Junior School Results Middle School Results Senior School Results
Murray 860 Murray 501 Goold 373
Goold 843 Heavey 484 Heavey 367
Crane 727 Goold  470 Crane 365
Heavey 692 Crane  437 Murray 312



Whole of College Results
First Goold 1686
Second Murray 1673
Third Heavey 1543
Fourth Crane 1529

Mr Todd Kropp, AIC Volleyball Co-ordinator

Last week saw the AIC Volleyball Competition begin with many players showing the benefits of the pre-season training and matches. Villanova volleyball teams secured 11 wins of 17 matches with several of our teams continuing their success from the trial match.

We are getting straight back onto the training court in preparation for our Round 2 clash with Padua. We continue to encourage all Villanova volleyball players to fight for every point and every set until the very end. We are humble winners and gracious in defeat.

Round 2 will see our Senior players play on home ground for the First time in 2020. This means it will also be the first time our Senior players will have duty responsibilities. Coaches will be going through expectations of duty and the roster will be available on the Villanova website. We hope to see a flood of Green and Gold getting behind all volleyball players this weekend!

Goold Hall Canteen Roster

Time Parents to assist
7.30am 11B
8.30am 3rd VI, 10C
9.30am 11A, 10B
10.30am 10A, 2nd VI
11.30am 1st VI
12.30pm Any parent willing to assist


Volleyball Results – Round 1 v SEC
Team Opposition Results Villanova Opposition
First VI SEC L 1 3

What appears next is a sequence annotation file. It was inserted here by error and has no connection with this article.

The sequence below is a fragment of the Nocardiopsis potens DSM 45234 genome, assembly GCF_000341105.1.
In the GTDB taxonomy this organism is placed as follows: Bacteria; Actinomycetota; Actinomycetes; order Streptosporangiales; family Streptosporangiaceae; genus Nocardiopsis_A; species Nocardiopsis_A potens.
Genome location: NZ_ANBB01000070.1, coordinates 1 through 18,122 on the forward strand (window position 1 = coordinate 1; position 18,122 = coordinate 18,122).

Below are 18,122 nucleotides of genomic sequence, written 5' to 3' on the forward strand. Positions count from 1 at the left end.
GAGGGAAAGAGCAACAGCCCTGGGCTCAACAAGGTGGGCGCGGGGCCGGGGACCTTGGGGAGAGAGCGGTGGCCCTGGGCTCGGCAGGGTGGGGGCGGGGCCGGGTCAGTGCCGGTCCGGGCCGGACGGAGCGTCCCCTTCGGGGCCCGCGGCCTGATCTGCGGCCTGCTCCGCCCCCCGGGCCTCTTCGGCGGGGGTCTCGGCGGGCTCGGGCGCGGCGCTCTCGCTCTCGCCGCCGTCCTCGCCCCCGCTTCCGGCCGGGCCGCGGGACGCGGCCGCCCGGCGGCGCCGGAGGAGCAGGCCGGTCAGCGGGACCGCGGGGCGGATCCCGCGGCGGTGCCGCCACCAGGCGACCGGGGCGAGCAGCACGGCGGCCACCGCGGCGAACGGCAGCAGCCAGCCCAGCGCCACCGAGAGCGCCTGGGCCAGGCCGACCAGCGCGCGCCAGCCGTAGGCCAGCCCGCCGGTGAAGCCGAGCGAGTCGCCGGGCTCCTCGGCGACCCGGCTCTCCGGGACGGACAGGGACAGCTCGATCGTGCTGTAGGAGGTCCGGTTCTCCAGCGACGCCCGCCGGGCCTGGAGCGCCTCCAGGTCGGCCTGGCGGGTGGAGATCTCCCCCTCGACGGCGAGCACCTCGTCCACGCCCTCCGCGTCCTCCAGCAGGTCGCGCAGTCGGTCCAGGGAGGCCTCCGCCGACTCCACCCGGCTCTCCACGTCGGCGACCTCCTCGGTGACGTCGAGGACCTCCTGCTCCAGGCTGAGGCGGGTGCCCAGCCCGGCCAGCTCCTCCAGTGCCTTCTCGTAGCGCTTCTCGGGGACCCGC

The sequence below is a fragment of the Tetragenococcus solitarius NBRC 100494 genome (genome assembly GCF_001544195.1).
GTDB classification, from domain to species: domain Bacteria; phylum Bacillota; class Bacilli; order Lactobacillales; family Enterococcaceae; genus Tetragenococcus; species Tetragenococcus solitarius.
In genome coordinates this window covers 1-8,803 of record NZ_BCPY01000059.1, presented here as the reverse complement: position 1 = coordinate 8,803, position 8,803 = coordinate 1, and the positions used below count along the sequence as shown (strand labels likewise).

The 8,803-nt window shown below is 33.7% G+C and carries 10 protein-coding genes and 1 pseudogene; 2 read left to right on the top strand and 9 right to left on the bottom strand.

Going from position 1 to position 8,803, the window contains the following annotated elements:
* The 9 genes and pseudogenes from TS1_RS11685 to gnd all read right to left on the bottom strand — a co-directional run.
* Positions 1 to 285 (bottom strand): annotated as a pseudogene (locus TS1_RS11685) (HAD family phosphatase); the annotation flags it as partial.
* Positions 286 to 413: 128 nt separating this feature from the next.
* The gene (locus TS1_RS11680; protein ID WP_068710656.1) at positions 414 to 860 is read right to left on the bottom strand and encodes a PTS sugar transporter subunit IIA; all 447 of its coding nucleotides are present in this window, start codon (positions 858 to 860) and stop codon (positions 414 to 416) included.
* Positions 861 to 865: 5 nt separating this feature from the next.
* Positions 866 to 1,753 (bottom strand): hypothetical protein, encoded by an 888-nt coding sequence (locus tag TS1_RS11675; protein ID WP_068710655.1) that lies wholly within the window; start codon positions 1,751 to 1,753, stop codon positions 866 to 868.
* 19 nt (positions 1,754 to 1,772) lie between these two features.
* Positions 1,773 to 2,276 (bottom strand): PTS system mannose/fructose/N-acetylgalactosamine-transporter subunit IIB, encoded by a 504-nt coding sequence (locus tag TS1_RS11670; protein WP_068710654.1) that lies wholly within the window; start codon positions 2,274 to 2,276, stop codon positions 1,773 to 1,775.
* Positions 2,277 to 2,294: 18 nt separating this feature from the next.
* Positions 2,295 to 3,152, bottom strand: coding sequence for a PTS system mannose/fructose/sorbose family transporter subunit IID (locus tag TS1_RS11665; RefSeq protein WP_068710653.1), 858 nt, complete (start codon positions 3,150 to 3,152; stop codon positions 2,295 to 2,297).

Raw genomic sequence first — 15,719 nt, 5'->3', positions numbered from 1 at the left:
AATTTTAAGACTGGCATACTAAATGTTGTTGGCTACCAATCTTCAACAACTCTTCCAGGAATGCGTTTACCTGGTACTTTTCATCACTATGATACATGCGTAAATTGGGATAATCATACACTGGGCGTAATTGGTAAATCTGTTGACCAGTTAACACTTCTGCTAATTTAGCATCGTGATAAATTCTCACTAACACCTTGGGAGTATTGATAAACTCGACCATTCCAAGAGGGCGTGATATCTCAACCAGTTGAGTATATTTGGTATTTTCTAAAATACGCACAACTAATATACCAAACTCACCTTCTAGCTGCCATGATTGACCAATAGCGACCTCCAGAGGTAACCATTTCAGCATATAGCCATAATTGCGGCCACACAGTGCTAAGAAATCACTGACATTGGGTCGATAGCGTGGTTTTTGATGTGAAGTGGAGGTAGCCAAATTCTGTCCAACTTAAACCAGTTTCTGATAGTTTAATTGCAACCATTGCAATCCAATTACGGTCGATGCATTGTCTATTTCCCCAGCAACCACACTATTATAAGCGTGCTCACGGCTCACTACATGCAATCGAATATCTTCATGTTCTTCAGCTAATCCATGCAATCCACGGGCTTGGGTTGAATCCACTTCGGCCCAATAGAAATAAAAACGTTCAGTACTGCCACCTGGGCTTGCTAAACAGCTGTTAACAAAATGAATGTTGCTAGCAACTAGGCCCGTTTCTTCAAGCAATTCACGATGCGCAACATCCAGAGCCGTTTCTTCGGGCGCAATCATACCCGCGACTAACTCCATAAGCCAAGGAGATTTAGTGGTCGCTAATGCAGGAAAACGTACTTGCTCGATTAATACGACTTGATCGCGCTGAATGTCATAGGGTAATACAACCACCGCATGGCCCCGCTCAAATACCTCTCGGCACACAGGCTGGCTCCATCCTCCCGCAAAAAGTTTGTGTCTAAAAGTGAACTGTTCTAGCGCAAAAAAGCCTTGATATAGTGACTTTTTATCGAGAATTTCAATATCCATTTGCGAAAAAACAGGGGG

Second VI SEC W 2 0
Third VI SEC W 3 0
11A SEC L 2 1
11B ATC Third VI W 2 1
10A SEC L 0 2
10B SEC L 0 2
10C SEC W 2 1
9A SEC W 2 1
9B SEC W 2 1
9C SEC W 2 1
8A SEC W 2 1
8B SEC L 1 2
8C SEC W 3 0
8 Gold BBC Wash Out
7A SEC W 2 1
7B SEC W 2 1
7C SEC L 1 2
7 Gold SEC Wash Out

Mr Adam Fry, AIC AFL Co-ordinator

Unfortunately, the much-needed rain put our chances of a great start to the AFL season to bed very early. This however gives all teams an extra session or two of training, and it is imperative that all players attend training sessions. Having maximum numbers at training allows our coaches to complete solid drills and put in the work needed for success on the weekend.

Due to camps this week many boys will be missing, so please let your coach know if you cannot make a session or are going to be late.

This weekend we have a real opportunity to set our season up with some tough opposition ahead of us. The Seniors will play Padua College and our Juniors are up against Iona. Please ensure you arrive to your game half an hour before to ensure you are properly warmed up and ready for your game. Keep an eye on the College’s App for game cancellations if they are required.

I look forward to seeing you all at the games and wish all teams the best of luck for a successful start to the season.

All Years 7 – 12 rugby and football training will be conducted at Villanova Park this season. Buses will transport all players to Villanova Park. Parents are to collect their son/s promptly after training. Year 5 and Year 6 rugby and football training will be conducted at Little Langlands or Whinstanes.

Please be aware that all Years 7 – 12 rugby training plus the First and Second football training will be held on Tuesday and Thursday afternoons. All Years 7 – 12 football training will be held on Monday and Wednesday afternoons. Year 5 and Year 6 training for both rugby and football will be held at Little Langlands on various mornings and afternoons.